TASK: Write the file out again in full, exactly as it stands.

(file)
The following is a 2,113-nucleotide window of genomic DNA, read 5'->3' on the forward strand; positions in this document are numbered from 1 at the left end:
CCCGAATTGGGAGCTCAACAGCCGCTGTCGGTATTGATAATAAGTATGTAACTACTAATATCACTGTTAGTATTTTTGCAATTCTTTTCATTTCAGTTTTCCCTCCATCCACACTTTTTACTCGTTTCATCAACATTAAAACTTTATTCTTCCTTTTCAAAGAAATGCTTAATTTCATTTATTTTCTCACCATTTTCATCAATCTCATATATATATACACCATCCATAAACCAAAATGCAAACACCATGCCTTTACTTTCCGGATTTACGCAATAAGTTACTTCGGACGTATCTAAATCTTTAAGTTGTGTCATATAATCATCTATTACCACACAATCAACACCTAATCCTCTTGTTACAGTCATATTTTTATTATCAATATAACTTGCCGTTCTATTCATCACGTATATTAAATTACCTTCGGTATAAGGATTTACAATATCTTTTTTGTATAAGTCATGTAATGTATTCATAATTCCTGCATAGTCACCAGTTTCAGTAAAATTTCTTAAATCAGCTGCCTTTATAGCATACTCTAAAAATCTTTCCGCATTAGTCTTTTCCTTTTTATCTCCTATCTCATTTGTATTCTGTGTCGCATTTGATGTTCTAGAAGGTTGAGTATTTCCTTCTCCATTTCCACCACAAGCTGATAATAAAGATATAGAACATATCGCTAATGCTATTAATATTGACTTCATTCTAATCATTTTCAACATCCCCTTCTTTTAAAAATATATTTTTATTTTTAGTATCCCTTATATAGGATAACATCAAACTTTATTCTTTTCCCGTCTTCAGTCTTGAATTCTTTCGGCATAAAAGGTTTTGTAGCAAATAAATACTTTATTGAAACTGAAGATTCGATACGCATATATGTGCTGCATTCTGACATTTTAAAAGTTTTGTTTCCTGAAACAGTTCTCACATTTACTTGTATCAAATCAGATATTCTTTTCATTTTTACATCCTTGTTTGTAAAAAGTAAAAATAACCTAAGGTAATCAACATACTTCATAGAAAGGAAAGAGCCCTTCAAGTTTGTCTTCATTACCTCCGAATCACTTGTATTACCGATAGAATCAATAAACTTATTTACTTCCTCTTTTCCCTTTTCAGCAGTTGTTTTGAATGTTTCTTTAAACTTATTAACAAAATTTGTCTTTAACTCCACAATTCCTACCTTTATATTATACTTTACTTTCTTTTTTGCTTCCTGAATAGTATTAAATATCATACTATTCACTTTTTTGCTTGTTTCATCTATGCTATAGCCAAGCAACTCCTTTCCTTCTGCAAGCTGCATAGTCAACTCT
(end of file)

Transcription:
The following is a 2,113-nucleotide window of genomic DNA, read 5'->3' on the forward strand; positions in this document are numbered from 1 at the left end:
CCCGAATTGGGAGCTCAACAGCCGCTGTCGGTATTGATAATAAGTATGTAACTACTAATATCACTGTTAGTATTTTTGCAATTCTTTTCATTTCAGTTTTCCCTCCATCCACACTTTTTACTCGTTTCATCAACATTAAAACTTTATTCTTCCTTTTCAAAGAAATGCTTAATTTCATTTATTTTCTCACCATTTTCATCAATCTCATATATATATACACCATCCATAAACCAAAATGCAAACACCATGCCTTTACTTTCCGGATTTACGCAATAAGTTACTTCGGACGTATCTAAATCTTTAAGTTGTGTCATATAATCATCTATTACCACACAATCAACACCTAATCCTCTTGTTACAGTCATATTTTTATTATCAATATAACTTGCCGTTCTATTCATCACGTATATTAAATTACCTTCGGTATAAGGATTTACAATATCTTTTTTGTATAAGTCATGTAATGTATTCATAATTCCTGCATAGTCACCAGTTTCAGTAAAATTTCTTAAATCAGCTGCCTTTATAGCATACTCTAAAAATCTTTCCGCATTAGTCTTTTCCTTTTTATCTCCTATCTCATTTGTATTCTGTGTCGCATTTGATGTTCTAGAAGGTTGAGTATTTCCTTCTCCATTTCCACCACAAGCTGATAATAAAGATATAGAACATATCGCTAATGCTATTAATATTGACTTCATTCTAATCATTTTCAACATCCCCTTCTTTTAAAAATATATTTTTATTTTTAGTATCCCTTATATAGGATAACATCAAACTTTATTCTTTTCCCGTCTTCAGTCTTGAATTCTTTCGGCATAAAAGGTTTTGTAGCAAATAAATACTTTATTGAAACTGAAGATTCGATACGCATATATGTGCTGCATTCTGACATTTTAAAAGTTTTGTTTCCTGAAACAGTTCTCACATTTACTTGTATCAAATCAGATATTCTTTTCATTTTTACATCCTTGTTTGTAAAAAGTAAAAATAACCTAAGGTAATCAACATACTTCATAGAAAGGAAAGAGCCCTTCAAGTTTGTCTTCATTACCTCCGAATCACTTGTATTACCGATAGAATCAATAAACTTATTTACTTCCTCTTTTCCCTTTTCAGCAGTTGTTTTGAATGTTTCTTTAAACTTATTAACAAAATTTGTCTTTAACTCCACAATTCCTACCTTTATATTATACTTTACTTTCTTTTTTGCTTCCTGAATAGTATTAAATATCATACTATTCACTTTTTTGCTTGTTTCATCTATGCTATAGCCAAGCAACTCCTTTCCTTCTGCAAGCTGCATAGTCAACTCT